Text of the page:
Mr. Shaughenessy: These are monthly averages taken during the same time frame that compare the levels of Kuwait and various cities in the United States. And these are VOCs here. In addition to VOCs, we had pHs, semi-volatiles, some of the criteria pollutants also were measured. There was probably 60 or 70 different contaminants that were measured during the period of those 20 organizations that Gen. Vesser referred to that were taken. And so we have a great deal of information on individual contaminants.
Q: It is an over statement or over simplification to say that in many ways, the risk would have been similar or greater breathing the air in, according to this chart, to Phoenix or Los Angeles as it was breathing the fumes from these oil fires?
A: We're not looking at risk here. We're looking at contaminant levels. Risk is something entirely differently.
Q: In theory, the exposure level -- if there is a risk, it's dictated by the exposure level. It wouldn't --
A: In the diagram of the chart we showed previously, those levels were below levels that the EPA would consider to be caution levels or action levels, if you will. The ranges for the carcinogenic compounds and also for the non-cancer causing agents. The levels that were determined or estimated risk levels were below those action levels as determined by EPA.
Q: Basically, then, driving on a freeway is being exposed to a higher level?
Lt. Gen. Vesser: Not all freeways, just on some.
Q: It seems to be one of the more credible hypotheses about Gulf War Syndrome people have made is that stress plus some environmental exposure of some kind does more than just the environmental exposure or the stress, that there is some kind of synergistic --
Mr. Shaughenessy: The synergistic effect.
Q: Did anything in your research look at that?
A: We did not look at synergistic effects. We looked at multiple pathways of exposure to humans, dermal interlation and ingestion. But we did not look at the synergistic.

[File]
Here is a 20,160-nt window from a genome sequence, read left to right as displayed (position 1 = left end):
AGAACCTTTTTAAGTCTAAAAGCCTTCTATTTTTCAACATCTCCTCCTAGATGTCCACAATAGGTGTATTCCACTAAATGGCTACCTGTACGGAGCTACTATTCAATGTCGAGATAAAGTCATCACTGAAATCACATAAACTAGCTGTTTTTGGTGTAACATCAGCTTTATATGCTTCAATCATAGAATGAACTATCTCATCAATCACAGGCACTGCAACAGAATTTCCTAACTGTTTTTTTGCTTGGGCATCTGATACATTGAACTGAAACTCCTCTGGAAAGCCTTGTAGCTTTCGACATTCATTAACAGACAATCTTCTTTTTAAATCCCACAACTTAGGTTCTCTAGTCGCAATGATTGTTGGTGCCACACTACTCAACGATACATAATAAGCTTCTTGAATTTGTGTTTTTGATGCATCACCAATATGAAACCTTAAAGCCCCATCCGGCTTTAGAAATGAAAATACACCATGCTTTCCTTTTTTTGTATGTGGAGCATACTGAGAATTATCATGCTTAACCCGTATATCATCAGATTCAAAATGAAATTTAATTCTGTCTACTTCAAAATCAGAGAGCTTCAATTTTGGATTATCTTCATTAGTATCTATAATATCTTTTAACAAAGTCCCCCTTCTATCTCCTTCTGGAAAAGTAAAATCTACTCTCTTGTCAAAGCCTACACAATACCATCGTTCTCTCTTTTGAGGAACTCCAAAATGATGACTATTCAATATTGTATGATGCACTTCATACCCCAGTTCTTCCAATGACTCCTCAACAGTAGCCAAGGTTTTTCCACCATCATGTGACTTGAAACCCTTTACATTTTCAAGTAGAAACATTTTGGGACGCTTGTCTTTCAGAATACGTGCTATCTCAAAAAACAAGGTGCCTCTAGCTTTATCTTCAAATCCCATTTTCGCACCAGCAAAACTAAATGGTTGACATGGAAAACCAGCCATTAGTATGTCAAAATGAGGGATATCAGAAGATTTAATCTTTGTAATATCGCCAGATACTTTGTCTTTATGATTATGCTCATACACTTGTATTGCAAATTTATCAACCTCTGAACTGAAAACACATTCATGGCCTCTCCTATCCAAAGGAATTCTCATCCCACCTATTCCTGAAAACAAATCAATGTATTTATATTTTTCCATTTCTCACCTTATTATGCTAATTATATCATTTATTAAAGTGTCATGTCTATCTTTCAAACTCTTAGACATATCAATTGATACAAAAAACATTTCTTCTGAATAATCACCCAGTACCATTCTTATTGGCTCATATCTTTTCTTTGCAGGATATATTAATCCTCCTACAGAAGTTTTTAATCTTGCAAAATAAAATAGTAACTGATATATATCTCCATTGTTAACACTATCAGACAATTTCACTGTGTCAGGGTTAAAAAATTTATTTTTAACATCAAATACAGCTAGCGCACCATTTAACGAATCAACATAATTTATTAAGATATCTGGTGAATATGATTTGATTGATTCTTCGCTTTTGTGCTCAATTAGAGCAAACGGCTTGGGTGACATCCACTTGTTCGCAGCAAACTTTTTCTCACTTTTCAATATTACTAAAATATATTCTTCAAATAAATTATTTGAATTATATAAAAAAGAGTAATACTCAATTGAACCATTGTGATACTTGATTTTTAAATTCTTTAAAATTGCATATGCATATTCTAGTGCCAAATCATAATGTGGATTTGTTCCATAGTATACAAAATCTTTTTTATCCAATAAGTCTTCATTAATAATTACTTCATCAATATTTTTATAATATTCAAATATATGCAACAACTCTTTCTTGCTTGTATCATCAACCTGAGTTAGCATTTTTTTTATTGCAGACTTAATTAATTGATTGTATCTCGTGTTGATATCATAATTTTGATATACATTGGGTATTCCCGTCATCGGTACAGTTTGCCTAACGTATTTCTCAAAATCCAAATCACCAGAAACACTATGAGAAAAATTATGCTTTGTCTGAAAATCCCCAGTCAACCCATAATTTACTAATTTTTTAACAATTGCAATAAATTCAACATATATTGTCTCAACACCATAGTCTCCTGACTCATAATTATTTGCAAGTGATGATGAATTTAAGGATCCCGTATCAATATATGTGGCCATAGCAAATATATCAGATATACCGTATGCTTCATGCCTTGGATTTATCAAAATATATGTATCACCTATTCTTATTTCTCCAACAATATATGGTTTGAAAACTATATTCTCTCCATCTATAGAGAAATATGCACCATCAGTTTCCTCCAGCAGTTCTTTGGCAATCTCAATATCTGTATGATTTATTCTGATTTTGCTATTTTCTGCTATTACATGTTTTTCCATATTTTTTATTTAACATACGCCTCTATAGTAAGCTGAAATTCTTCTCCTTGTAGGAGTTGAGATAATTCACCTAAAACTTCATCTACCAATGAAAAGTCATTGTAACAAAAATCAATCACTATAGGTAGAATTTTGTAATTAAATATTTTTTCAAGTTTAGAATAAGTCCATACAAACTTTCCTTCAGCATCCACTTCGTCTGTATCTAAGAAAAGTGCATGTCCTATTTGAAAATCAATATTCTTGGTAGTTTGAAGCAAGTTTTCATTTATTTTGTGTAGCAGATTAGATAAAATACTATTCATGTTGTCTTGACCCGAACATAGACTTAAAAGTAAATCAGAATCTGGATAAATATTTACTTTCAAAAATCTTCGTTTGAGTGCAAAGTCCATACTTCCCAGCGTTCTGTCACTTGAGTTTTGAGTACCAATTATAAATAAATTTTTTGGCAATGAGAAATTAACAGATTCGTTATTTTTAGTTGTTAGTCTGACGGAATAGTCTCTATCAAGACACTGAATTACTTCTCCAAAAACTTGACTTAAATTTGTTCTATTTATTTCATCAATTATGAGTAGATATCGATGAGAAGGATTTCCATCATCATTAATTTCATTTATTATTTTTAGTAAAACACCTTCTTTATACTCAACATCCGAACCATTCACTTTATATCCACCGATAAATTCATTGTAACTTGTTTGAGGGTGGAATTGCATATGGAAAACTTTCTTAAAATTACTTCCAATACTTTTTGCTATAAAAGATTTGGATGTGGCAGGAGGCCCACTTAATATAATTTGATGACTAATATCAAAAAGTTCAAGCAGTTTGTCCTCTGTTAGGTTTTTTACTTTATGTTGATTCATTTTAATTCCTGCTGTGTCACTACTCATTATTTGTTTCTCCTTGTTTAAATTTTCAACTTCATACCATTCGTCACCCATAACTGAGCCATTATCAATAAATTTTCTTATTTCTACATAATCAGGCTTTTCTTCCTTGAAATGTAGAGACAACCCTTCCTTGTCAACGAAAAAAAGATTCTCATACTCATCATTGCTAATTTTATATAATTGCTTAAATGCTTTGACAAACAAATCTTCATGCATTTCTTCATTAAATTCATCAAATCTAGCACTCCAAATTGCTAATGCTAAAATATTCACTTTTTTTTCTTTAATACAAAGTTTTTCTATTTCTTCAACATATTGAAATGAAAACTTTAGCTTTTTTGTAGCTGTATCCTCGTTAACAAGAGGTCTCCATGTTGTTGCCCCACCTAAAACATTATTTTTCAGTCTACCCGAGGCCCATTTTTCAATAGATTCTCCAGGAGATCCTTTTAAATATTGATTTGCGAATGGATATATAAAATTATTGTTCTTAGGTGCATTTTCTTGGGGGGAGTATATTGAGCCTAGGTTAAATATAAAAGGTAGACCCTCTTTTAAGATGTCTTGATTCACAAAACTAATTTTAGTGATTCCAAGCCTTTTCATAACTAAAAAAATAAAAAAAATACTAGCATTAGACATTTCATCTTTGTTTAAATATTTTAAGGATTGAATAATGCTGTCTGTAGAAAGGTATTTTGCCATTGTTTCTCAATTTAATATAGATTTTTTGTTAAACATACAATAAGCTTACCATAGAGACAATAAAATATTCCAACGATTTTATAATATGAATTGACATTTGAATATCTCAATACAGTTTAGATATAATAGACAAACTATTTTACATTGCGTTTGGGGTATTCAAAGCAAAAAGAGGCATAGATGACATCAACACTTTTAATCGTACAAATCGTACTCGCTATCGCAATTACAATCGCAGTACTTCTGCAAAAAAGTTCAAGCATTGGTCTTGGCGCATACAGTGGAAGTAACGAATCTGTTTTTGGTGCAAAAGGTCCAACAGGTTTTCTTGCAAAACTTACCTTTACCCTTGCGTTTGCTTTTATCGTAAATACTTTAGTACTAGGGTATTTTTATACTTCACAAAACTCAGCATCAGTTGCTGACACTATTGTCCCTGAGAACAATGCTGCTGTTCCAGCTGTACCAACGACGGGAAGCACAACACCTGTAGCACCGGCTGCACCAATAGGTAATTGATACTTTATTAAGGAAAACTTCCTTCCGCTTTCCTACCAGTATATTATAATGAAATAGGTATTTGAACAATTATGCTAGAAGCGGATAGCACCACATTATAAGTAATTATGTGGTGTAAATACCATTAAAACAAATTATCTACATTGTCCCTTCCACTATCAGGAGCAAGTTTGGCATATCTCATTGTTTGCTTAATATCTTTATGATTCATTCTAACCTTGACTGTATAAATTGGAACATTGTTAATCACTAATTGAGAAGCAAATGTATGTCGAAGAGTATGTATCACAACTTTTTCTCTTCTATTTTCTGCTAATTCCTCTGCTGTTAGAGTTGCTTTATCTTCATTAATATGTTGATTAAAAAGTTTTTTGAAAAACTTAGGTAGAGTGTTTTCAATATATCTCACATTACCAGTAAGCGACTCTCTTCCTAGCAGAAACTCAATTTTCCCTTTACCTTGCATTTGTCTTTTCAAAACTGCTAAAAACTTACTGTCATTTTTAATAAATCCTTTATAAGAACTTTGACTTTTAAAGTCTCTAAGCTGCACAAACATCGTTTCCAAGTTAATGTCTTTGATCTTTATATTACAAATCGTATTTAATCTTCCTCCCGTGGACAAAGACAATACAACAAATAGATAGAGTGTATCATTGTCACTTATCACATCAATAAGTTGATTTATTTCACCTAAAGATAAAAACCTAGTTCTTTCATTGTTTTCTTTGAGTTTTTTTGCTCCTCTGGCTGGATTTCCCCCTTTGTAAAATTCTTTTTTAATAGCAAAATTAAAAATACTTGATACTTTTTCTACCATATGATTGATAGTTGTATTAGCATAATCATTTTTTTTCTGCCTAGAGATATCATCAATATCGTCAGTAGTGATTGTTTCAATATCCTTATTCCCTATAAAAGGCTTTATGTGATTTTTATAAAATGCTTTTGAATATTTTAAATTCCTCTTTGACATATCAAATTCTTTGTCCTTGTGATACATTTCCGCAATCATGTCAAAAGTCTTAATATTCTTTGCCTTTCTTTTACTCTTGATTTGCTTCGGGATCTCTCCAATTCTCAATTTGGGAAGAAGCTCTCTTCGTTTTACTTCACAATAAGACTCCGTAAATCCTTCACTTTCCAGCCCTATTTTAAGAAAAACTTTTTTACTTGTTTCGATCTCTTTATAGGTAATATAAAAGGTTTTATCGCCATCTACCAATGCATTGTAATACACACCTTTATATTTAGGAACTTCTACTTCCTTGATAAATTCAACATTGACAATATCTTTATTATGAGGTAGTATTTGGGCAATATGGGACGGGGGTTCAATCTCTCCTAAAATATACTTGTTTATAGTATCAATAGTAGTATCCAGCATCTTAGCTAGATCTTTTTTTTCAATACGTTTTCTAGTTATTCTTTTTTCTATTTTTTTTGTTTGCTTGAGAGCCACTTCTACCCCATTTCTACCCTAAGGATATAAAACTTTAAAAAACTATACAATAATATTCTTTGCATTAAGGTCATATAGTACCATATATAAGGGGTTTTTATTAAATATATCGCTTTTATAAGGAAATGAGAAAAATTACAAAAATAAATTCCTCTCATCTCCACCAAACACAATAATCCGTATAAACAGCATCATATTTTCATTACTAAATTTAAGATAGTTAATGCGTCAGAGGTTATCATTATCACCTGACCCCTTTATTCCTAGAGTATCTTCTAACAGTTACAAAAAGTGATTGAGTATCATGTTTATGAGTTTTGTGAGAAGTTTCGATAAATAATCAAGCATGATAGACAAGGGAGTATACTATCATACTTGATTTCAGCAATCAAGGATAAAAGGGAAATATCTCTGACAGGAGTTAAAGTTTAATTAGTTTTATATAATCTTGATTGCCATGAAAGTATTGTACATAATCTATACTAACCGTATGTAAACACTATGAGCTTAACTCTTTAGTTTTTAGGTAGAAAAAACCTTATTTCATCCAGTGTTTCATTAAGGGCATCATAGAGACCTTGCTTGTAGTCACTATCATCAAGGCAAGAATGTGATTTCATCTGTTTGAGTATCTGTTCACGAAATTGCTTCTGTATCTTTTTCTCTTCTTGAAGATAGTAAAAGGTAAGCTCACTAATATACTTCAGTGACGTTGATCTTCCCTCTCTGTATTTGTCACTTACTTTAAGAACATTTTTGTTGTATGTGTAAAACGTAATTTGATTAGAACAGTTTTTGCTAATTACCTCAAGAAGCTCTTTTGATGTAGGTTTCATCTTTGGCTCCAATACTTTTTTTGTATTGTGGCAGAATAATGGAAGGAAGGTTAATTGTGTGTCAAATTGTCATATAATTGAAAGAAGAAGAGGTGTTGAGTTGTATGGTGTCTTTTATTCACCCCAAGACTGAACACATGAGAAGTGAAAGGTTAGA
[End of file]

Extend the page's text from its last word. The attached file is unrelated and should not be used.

Q: Do you buy that --
A: That is the direction that we can go into in the future as far as future investigations.
Q: A lot of people, when they look at things like sick buildings and whatever, in industrial exposure, that seems to be what they look at, the combination --
A: We're trying to focus on the causes that appear to be the most likely or have received the most attention as kind of a first run at this. The first tier investigations for environmental included depleted uranium, the oil well fires and pesticides. There will be others that will follow on. And in all likelihood, we may be looking at some of the synergistic effects down the road, but at this point in time, we have not.
Lt. Gen. Vesser: There's more to come on this issue. We have research that would indicate already that this may -- yeah. There's more research to come. We have indications already from some research that's been done and has been published, at least results have been reported in the press, that would indicate not with respect to these exposures, but with respect to some other things, stress may play a role. We have additional research under way and additional work yet to come on the subject you raised.